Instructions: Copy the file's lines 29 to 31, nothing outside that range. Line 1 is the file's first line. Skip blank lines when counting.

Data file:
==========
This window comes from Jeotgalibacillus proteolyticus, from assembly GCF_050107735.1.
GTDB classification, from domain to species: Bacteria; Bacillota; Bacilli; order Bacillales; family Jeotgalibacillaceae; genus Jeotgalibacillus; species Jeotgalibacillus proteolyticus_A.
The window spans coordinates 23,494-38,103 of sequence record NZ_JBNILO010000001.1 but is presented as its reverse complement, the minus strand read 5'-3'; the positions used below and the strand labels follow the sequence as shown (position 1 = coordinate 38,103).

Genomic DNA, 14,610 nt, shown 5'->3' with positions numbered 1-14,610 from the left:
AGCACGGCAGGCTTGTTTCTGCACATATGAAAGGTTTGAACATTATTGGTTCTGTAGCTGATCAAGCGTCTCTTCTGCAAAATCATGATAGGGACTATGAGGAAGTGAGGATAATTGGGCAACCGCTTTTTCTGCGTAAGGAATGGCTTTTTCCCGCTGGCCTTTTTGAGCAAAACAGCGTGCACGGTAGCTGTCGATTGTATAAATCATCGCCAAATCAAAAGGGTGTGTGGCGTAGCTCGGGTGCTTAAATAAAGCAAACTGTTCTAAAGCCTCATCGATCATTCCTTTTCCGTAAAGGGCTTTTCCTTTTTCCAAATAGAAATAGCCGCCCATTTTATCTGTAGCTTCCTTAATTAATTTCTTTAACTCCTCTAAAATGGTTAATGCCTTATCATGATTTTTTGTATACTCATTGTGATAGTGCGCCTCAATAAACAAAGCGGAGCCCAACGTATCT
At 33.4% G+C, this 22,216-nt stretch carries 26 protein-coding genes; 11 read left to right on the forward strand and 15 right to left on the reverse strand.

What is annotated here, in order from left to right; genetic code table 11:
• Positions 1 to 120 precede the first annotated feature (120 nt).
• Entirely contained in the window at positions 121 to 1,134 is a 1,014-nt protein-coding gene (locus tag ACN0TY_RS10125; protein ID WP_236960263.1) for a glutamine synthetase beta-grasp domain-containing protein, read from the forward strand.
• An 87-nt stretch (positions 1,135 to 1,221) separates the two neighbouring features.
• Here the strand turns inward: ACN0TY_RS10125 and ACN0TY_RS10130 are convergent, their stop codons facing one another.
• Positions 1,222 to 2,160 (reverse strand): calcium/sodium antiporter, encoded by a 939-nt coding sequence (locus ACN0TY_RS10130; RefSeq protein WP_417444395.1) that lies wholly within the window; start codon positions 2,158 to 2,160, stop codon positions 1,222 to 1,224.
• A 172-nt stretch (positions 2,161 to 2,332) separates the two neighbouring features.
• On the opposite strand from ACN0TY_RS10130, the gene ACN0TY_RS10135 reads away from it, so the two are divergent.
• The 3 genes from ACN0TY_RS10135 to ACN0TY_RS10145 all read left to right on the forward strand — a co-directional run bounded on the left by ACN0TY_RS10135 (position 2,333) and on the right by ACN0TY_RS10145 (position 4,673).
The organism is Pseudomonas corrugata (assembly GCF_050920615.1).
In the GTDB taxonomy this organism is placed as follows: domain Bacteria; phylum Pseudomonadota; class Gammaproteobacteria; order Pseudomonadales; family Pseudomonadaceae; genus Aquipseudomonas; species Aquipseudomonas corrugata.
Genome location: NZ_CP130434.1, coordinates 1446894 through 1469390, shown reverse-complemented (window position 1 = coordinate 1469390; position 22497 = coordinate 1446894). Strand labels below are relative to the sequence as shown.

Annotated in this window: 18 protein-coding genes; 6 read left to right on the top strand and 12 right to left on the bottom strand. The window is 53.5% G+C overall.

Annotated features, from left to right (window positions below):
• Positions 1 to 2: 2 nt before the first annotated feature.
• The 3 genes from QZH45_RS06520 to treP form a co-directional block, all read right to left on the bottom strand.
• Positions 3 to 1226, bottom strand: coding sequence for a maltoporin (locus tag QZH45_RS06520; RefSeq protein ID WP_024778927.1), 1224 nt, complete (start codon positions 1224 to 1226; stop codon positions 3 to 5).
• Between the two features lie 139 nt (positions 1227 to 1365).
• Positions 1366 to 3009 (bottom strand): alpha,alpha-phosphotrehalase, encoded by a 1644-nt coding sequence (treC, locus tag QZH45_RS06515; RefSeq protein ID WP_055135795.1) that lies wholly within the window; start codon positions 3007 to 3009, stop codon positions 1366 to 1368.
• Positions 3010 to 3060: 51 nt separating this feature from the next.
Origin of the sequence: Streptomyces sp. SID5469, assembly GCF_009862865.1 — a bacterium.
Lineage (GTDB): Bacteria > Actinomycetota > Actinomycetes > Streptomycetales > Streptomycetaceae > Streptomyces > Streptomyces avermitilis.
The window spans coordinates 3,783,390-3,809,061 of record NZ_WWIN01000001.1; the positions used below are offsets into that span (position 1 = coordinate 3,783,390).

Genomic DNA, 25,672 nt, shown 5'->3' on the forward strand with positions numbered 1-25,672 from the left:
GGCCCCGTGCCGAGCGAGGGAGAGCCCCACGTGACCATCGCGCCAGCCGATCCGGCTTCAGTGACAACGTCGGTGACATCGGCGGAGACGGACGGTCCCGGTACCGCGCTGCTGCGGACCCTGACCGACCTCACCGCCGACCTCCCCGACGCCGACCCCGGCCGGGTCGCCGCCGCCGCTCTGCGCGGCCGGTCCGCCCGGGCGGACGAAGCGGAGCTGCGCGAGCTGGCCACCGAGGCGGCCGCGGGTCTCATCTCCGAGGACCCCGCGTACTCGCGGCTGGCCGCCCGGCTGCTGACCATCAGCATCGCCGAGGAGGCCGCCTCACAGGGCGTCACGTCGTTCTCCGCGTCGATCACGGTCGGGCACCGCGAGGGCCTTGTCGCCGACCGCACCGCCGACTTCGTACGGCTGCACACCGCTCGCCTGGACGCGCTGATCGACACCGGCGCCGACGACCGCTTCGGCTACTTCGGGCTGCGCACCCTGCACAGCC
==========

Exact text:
The window spans coordinates 3,783,390-3,809,061 of record NZ_WWIN01000001.1; the positions used below are offsets into that span (position 1 = coordinate 3,783,390).

Genomic DNA, 25,672 nt, shown 5'->3' on the forward strand with positions numbered 1-25,672 from the left:
GGCCCCGTGCCGAGCGAGGGAGAGCCCCACGTGACCATCGCGCCAGCCGATCCGGCTTCAGTGACAACGTCGGTGACATCGGCGGAGACGGACGGTCCCGGTACCGCGCTGCTGCGGACCCTGACCGACCTCACCGCCGACCTCCCCGACGCCGACCCCGGCCGGGTCGCCGCCGCCGCTCTGCGCGGCCGGTCCGCCCGGGCGGACGAAGCGGAGCTGCGCGAGCTGGCCACCGAGGCGGCCGCGGGTCTCATCTCCGAGGACCCCGCGTACTCGCGGCTGGCCGCCCGGCTGCTGACCATCAGCATCGCCGAGGAGGCCGCCTCACAGGGCGTCACGTCGTTCTCCGCGTCGATCACGGTCGGGCACCGCGAGGGCCTTGTCGCCGACCGCACCGCCGACTTCGTACGGCTGCACACCGCTCGCCTGGACGCGCTGATCGACACCGGCGCCGACGACCGCTTCGGCTACTTCGGGCTGCGCACCCTGCACAGCC